Ryan Systems, Inc.

FDA FSMA Required Training for Carrier Personnel Engaged in Food Transportation Operations: Exam Version

Responsibilities, Potential Food Safety Problems, Sanitary Transportation Practices: Test Version

Login to the link, pay the registration fee and wait for a return email.  You must login and register your name, password and other information before you start the course.  When the course downloads into the computer, make sure your speakers are on.  Listen to training and complete the exam.

The final rules on the Sanitary Transportation of Human and Animal Foods establish training requirements for all carrier personnel engaged in food transportation operations. Training certificates are required for these topics:

1. Responsibilities of the carrier under the final rules
2. Awareness of potential food safety problems that may occur during food transportation
3. Basic sanitary transportation practices to address those potential problems

This training is not “maybe” training but is REQUIRED for all carrier personnel engaged in transportation operations upon hiring and as needed thereafter. Trainees are required to take an exam at the end of each module. 

There are a total of 60 questions. 
Session 1 = 15 questions
Session 2 = 20 questions
Session 3 = 25 questions

The minimum passing score is 60% for each module.
You may take the exam up to 3 times.
A certificate is only rewarded for trainees scoring a minimum of 60% on every module.

Over 84,000 food shippers, carriers and receivers are impacted by this new law and most have less than one year for full compliance. This new law may require significant changes to procedures currently employed for food transportation operations, personnel, vehicles, containers, trailers tools and equipment used in food transportation. The final rules have now established the law which has significant differences from earlier published proposed food transportation rules, laws and guidance documents. Self-reporting of compliance failures is required as are critical shipper-carrier agreements for data, records and reporting.

The FDA defines a carrier as a “person who owns, leases, or is otherwise ultimately responsible for the use of a motor vehicle or rail vehicle to transport food. The carrier is responsible for all functions assigned to a carrier in this subpart even if they are performed by other persons, such as a driver that is employed or contracted by a trucking firm. A carrier may also be a receiver or a shipper if the person also performs the functions of those respective persons.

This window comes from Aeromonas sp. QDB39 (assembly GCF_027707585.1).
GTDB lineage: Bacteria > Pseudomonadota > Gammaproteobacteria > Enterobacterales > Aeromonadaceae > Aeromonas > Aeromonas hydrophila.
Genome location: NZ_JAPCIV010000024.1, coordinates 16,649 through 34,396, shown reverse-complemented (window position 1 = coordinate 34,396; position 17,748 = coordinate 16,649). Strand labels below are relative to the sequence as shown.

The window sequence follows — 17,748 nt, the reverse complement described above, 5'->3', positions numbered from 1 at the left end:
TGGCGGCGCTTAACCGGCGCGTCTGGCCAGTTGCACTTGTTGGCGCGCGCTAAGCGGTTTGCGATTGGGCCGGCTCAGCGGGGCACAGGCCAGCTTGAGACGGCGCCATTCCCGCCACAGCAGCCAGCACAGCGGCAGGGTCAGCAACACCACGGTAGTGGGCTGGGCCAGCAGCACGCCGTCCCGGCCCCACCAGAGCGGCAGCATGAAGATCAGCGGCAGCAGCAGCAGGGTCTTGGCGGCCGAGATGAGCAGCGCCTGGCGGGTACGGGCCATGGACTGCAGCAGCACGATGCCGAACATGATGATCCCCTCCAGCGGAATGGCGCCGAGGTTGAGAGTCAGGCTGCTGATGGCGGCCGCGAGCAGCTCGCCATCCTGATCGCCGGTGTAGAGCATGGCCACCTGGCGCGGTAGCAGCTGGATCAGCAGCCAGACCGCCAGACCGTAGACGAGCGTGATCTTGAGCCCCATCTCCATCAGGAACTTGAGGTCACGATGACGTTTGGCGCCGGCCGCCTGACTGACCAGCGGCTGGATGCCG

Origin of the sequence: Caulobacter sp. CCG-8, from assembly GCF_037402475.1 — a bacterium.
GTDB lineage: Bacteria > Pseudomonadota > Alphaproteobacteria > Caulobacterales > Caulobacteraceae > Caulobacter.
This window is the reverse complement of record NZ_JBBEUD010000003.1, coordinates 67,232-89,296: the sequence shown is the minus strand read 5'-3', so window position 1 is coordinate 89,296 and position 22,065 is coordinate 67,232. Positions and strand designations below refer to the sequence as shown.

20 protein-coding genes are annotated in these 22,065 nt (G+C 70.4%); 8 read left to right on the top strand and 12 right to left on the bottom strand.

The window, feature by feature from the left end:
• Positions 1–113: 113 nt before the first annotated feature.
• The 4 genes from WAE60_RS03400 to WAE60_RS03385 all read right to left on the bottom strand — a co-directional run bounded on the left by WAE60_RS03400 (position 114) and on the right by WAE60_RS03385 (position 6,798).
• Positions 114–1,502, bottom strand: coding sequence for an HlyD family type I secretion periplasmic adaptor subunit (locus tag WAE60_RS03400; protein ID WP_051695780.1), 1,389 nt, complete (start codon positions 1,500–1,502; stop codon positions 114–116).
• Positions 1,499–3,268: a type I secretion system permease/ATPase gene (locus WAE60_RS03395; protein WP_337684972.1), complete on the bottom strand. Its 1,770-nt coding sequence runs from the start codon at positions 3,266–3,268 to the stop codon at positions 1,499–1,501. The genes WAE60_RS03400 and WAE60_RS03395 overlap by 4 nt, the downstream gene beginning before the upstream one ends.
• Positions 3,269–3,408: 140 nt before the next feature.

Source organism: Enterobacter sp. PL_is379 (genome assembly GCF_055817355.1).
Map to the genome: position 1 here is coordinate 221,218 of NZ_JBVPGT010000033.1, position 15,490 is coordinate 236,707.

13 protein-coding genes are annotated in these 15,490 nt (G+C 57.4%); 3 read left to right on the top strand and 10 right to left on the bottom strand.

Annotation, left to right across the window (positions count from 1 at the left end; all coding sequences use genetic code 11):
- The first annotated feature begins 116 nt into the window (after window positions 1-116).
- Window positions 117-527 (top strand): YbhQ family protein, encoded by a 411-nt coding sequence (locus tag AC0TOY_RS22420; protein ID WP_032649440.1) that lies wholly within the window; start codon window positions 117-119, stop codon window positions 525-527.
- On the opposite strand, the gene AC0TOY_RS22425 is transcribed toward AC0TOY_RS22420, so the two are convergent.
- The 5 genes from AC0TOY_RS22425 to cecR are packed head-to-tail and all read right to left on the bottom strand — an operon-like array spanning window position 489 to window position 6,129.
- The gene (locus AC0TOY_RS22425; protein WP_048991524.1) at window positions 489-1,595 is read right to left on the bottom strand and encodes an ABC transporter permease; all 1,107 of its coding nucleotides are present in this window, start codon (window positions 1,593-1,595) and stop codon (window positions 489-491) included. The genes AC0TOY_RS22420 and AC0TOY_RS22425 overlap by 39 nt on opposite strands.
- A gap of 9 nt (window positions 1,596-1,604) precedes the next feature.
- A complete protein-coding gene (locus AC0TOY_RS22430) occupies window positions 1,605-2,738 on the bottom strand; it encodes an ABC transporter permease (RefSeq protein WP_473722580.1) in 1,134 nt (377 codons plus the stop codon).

The new law was published on April 6, 1016, which mean there is little time left for perishable food carrier operations to develop and implement risk reducing preventive food handling, load and un-load, as well as make distribution and transportation process improvements.

Who is impacted by the FDA Rules on the Sanitary Transportation of Human and Animal Foods?

The final law applies to shippers, receivers, loaders, and carriers engaged in transportation operations whether or not the food is being offered for or enters interstate commerce. 

Shippers requirements to provide information to carriers

Under the law, a shipper is defined as a person who initiates a shipment of food by motor vehicle or rail vehicle. If you are classified as a shipper, you are responsible for assuring that your carriers comply with U.S. FDA food transportation training and related records requirements. We recommend that you notify your carriers as soon as possible.
Under § 1.912 record retention and other records requirements apply to shippers and carriers engaged in transportation operations. Shippers must retain records that demonstrate that they provide information to carriers as required.

What carriers are exempt from these training requirements?
1. Carriers with an average annual income less than $500,000 requirements.
2. Carriers of food completely enclosed by a container 
3. Carriers of live food animals, except molluscan shellfish
Required Training: A training certificate is issued to each trainee

Course 1: Responsibilities of the Carrier Under the Final Rules (1 hour)

Session 1 covers the Final Rules on the Sanitary Transportation of Human and Animal Foods (now law) as published by the Food and Drug Administration under the Food Safety Modernization Act (FSMA). 

Learning objectives:
• Understand US FDA FSMA Law for the Sanitary Transportation of Human and Animal Foods
• Understand changes from the proposed FDA FSMA rules
• Know the different requirements for shippers, carriers and receivers
• Know who is exempted